We walked in and Punkin almost walked/fell into the water as if it were one solid surface. First heart attack. We climbed into the water. COLD water; second heart attack. I looked around. No towels; third heart attack. I SWORE the lady on the tour told me they had towels.

I decided to ignore the towel issue and enjoy Punkin's feet pressing HARD against my belly. He hates dangling his legs, especially in the water, and insists he touch the bottoms of his feet ouagainst my body at all times. Something about proprioceptive input, I think. I found some pool toys and we threw a plastic fish and fetched it over and over and over and over again.

This grew old after about 30 minutes and I called it a day. This was when I remembered about the towels.

Imagine two very cold, very wet individuals, one of them four years old with huge blue eyes and hair that desperately needs a cut, standing in a bathroom shivering as the mom of the bunch tries to figure out what part of her clothing she can use to dry him off while still maintaining some sense of dignity as she exits the building. He's almost in tears, "Mom! Mom!" until the wet clothes are replaced with dry ones.

We walked out, a sight to see, and raced to the car. We were halfway home. He needs a bath. I left his earplugs in the pool room. He'll lose it if we go back in. It's cold. It's crowded. *Sigh* I guess a stop at the grocery store might be in order. Good thing I have my thick skin on today, seeing as how I have no hairbrush, a wet sweatshirt, and a wild child.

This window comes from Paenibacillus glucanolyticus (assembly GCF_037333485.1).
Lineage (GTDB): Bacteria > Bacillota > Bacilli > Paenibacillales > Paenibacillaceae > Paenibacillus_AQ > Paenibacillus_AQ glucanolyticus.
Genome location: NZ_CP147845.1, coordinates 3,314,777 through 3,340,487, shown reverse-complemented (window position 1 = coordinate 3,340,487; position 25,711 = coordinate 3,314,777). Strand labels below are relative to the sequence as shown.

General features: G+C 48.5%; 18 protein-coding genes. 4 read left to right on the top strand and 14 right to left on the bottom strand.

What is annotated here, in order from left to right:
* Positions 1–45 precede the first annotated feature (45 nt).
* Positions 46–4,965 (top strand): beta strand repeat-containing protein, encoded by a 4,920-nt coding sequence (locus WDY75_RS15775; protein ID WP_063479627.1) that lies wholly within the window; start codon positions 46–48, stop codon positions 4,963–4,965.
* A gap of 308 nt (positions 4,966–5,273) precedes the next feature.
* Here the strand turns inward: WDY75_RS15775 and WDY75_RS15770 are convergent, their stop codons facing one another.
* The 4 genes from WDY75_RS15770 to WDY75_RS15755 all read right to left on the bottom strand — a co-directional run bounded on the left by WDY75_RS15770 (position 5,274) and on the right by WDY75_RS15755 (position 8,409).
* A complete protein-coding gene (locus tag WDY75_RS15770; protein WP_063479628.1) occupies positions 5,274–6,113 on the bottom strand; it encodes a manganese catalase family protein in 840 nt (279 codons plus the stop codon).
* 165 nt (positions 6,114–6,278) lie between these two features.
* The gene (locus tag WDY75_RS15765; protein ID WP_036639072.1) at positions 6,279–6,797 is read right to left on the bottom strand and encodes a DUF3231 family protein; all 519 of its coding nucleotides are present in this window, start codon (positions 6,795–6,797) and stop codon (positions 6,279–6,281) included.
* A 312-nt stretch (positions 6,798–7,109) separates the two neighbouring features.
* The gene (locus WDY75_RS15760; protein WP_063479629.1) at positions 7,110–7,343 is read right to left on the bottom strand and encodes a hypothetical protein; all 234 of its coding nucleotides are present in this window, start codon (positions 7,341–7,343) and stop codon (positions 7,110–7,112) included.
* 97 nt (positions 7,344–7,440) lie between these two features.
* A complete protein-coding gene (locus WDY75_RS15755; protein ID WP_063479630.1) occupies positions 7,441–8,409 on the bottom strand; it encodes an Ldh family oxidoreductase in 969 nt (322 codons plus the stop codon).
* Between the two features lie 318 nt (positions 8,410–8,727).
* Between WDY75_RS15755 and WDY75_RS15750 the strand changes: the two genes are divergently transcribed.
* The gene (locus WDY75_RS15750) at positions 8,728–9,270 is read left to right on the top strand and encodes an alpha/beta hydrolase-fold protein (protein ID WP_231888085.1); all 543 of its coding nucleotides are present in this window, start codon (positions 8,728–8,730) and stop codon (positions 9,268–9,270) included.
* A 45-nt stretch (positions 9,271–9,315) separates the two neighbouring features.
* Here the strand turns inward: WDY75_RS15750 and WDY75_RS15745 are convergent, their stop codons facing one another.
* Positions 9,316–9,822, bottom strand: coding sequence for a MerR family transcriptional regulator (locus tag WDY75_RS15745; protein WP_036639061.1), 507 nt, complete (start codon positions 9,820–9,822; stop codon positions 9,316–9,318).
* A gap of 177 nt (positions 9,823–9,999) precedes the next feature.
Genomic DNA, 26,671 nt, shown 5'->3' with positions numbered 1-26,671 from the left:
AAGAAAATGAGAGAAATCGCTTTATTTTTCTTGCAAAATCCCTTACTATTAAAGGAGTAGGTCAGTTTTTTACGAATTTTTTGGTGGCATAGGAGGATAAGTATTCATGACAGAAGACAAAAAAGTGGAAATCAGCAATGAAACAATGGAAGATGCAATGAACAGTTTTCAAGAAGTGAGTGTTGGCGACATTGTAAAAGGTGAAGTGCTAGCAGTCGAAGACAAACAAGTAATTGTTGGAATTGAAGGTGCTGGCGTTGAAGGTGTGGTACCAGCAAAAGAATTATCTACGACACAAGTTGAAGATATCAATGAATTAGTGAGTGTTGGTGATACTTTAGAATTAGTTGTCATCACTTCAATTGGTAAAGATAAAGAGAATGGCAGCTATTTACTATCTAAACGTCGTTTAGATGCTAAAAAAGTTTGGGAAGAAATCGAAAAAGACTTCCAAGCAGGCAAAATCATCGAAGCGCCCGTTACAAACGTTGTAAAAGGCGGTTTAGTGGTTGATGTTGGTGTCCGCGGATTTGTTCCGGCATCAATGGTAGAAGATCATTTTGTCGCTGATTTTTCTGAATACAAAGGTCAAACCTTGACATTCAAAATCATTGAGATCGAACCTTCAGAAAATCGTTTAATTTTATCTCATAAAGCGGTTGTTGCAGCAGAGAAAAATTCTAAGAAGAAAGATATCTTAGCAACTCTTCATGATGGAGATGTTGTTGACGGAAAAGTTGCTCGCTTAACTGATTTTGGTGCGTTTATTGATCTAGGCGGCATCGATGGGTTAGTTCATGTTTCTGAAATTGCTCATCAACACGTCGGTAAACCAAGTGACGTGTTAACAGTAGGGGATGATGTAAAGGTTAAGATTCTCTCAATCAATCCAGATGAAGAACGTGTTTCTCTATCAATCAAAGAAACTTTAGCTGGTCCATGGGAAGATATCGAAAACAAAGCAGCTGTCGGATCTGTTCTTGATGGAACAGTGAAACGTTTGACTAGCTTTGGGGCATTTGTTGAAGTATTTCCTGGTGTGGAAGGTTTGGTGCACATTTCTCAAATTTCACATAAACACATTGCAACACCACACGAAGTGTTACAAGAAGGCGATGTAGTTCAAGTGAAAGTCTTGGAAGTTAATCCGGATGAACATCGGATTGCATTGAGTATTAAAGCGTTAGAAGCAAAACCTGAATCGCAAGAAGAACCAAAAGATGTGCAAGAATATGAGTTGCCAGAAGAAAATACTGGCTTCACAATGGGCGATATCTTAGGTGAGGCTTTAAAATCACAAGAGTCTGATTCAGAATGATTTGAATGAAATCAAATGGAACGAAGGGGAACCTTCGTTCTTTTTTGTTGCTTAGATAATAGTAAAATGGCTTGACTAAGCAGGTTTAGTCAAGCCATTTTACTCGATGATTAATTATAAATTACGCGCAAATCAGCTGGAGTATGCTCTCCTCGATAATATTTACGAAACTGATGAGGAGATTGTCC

*I recently bought a dvd set of Duck Tales online and we have now watched it 1,532 times.

Sunday, April 5, 2009

well, the part we saw was okay

I've never had an experience where I felt both humbled with newfound compassion and an overwhelming sense of righteous indignation. Until yesterday.

My Aunt and her son were supposed to meet my mom in Chicago to see Mary Poppins on Saturday. But since my cousin is in the hospital (out of ICU, surgery scheduled for Tuesday), she mailed the tickets to my mom and we decided to meet my sister Emily there with Punkin. I have to stop here and ask if any of you know how many semis are on Interstate 80. Punkin does. And he told us EVERY TIME he saw one. "Da ya yis!" (There it is!)

Anyway, we met at Cumberland and took the El into the city. Punkin loved the El and even made a new ... friend?.... during the trip. She was quite possibly homeless, but she gave him four quarters and recited some kind of chant . Very well-intentioned, I'm sure, but we decided to re-gift the quarters nonetheless.